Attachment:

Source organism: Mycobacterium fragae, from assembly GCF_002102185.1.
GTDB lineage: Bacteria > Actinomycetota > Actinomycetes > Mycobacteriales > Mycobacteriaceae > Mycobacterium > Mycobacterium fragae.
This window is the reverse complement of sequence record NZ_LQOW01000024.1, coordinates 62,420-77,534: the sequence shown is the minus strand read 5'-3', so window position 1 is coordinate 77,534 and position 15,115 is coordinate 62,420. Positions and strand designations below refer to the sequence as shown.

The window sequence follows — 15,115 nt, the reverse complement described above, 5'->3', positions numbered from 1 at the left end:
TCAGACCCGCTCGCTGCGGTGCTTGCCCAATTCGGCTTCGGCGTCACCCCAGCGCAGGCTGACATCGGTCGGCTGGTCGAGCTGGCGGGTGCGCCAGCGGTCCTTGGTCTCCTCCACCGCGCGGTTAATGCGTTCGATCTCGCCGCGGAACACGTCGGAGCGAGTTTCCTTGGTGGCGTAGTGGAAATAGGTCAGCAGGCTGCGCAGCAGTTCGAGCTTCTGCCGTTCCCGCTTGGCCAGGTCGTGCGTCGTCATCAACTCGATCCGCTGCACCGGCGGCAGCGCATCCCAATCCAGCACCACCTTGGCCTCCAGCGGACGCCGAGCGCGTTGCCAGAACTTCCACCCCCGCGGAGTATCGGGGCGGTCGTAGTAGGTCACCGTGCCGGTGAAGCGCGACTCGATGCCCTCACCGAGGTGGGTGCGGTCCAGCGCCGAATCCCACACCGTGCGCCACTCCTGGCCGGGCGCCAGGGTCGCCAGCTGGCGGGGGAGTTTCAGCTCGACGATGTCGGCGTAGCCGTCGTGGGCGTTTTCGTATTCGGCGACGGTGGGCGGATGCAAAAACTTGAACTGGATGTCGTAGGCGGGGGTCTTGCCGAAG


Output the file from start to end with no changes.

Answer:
Source organism: Mycobacterium fragae, from assembly GCF_002102185.1.
GTDB lineage: Bacteria > Actinomycetota > Actinomycetes > Mycobacteriales > Mycobacteriaceae > Mycobacterium > Mycobacterium fragae.
This window is the reverse complement of sequence record NZ_LQOW01000024.1, coordinates 62,420-77,534: the sequence shown is the minus strand read 5'-3', so window position 1 is coordinate 77,534 and position 15,115 is coordinate 62,420. Positions and strand designations below refer to the sequence as shown.

The window sequence follows — 15,115 nt, the reverse complement described above, 5'->3', positions numbered from 1 at the left end:
TCAGACCCGCTCGCTGCGGTGCTTGCCCAATTCGGCTTCGGCGTCACCCCAGCGCAGGCTGACATCGGTCGGCTGGTCGAGCTGGCGGGTGCGCCAGCGGTCCTTGGTCTCCTCCACCGCGCGGTTAATGCGTTCGATCTCGCCGCGGAACACGTCGGAGCGAGTTTCCTTGGTGGCGTAGTGGAAATAGGTCAGCAGGCTGCGCAGCAGTTCGAGCTTCTGCCGTTCCCGCTTGGCCAGGTCGTGCGTCGTCATCAACTCGATCCGCTGCACCGGCGGCAGCGCATCCCAATCCAGCACCACCTTGGCCTCCAGCGGACGCCGAGCGCGTTGCCAGAACTTCCACCCCCGCGGAGTATCGGGGCGGTCGTAGTAGGTCACCGTGCCGGTGAAGCGCGACTCGATGCCCTCACCGAGGTGGGTGCGGTCCAGCGCCGAATCCCACACCGTGCGCCACTCCTGGCCGGGCGCCAGGGTCGCCAGCTGGCGGGGGAGTTTCAGCTCGACGATGTCGGCGTAGCCGTCGTGGGCGTTTTCGTATTCGGCGACGGTGGGCGGATGCAAAAACTTGAACTGGATGTCGTAGGCGGGGGTCTTGCCGAAG